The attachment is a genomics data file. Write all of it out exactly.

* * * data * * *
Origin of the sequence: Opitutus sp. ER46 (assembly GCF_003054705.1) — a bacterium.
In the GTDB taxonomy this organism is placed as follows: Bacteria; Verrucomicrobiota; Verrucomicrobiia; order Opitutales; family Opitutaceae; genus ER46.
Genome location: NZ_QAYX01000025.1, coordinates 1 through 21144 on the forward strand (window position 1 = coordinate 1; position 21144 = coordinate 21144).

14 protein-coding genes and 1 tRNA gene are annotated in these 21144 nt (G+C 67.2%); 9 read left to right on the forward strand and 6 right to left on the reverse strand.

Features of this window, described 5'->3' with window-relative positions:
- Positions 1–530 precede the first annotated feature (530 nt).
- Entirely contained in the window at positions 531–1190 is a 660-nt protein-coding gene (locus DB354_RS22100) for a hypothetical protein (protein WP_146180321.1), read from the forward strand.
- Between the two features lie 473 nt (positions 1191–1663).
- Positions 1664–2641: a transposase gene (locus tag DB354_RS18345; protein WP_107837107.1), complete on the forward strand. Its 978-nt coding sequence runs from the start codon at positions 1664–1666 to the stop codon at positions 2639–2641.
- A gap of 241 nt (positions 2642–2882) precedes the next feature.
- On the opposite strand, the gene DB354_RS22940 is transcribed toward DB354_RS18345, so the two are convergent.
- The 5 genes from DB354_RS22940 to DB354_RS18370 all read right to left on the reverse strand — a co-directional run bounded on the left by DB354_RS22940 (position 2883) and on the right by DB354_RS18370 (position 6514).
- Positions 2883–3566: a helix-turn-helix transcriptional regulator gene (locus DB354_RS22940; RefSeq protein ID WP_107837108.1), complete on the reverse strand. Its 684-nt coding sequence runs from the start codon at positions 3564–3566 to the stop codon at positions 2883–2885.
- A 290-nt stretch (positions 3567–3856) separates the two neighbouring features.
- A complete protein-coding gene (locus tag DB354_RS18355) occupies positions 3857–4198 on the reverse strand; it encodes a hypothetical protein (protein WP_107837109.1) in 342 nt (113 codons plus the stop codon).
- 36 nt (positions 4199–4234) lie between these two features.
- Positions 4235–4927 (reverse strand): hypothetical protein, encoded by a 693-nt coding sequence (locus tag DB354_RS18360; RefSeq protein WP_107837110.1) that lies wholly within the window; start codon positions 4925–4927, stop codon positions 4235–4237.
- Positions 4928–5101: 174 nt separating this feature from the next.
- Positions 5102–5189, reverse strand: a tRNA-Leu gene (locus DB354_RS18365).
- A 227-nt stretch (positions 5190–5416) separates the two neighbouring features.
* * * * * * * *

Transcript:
Origin of the sequence: Opitutus sp. ER46 (assembly GCF_003054705.1) — a bacterium.
In the GTDB taxonomy this organism is placed as follows: Bacteria; Verrucomicrobiota; Verrucomicrobiia; order Opitutales; family Opitutaceae; genus ER46.
Genome location: NZ_QAYX01000025.1, coordinates 1 through 21144 on the forward strand (window position 1 = coordinate 1; position 21144 = coordinate 21144).

14 protein-coding genes and 1 tRNA gene are annotated in these 21144 nt (G+C 67.2%); 9 read left to right on the forward strand and 6 right to left on the reverse strand.

Features of this window, described 5'->3' with window-relative positions:
- Positions 1–530 precede the first annotated feature (530 nt).
- Entirely contained in the window at positions 531–1190 is a 660-nt protein-coding gene (locus DB354_RS22100) for a hypothetical protein (protein WP_146180321.1), read from the forward strand.
- Between the two features lie 473 nt (positions 1191–1663).
- Positions 1664–2641: a transposase gene (locus tag DB354_RS18345; protein WP_107837107.1), complete on the forward strand. Its 978-nt coding sequence runs from the start codon at positions 1664–1666 to the stop codon at positions 2639–2641.
- A gap of 241 nt (positions 2642–2882) precedes the next feature.
- On the opposite strand, the gene DB354_RS22940 is transcribed toward DB354_RS18345, so the two are convergent.
- The 5 genes from DB354_RS22940 to DB354_RS18370 all read right to left on the reverse strand — a co-directional run bounded on the left by DB354_RS22940 (position 2883) and on the right by DB354_RS18370 (position 6514).
- Positions 2883–3566: a helix-turn-helix transcriptional regulator gene (locus DB354_RS22940; RefSeq protein ID WP_107837108.1), complete on the reverse strand. Its 684-nt coding sequence runs from the start codon at positions 3564–3566 to the stop codon at positions 2883–2885.
- A 290-nt stretch (positions 3567–3856) separates the two neighbouring features.
- A complete protein-coding gene (locus tag DB354_RS18355) occupies positions 3857–4198 on the reverse strand; it encodes a hypothetical protein (protein WP_107837109.1) in 342 nt (113 codons plus the stop codon).
- 36 nt (positions 4199–4234) lie between these two features.
- Positions 4235–4927 (reverse strand): hypothetical protein, encoded by a 693-nt coding sequence (locus tag DB354_RS18360; RefSeq protein WP_107837110.1) that lies wholly within the window; start codon positions 4925–4927, stop codon positions 4235–4237.
- Positions 4928–5101: 174 nt separating this feature from the next.
- Positions 5102–5189, reverse strand: a tRNA-Leu gene (locus DB354_RS18365).
- A 227-nt stretch (positions 5190–5416) separates the two neighbouring features.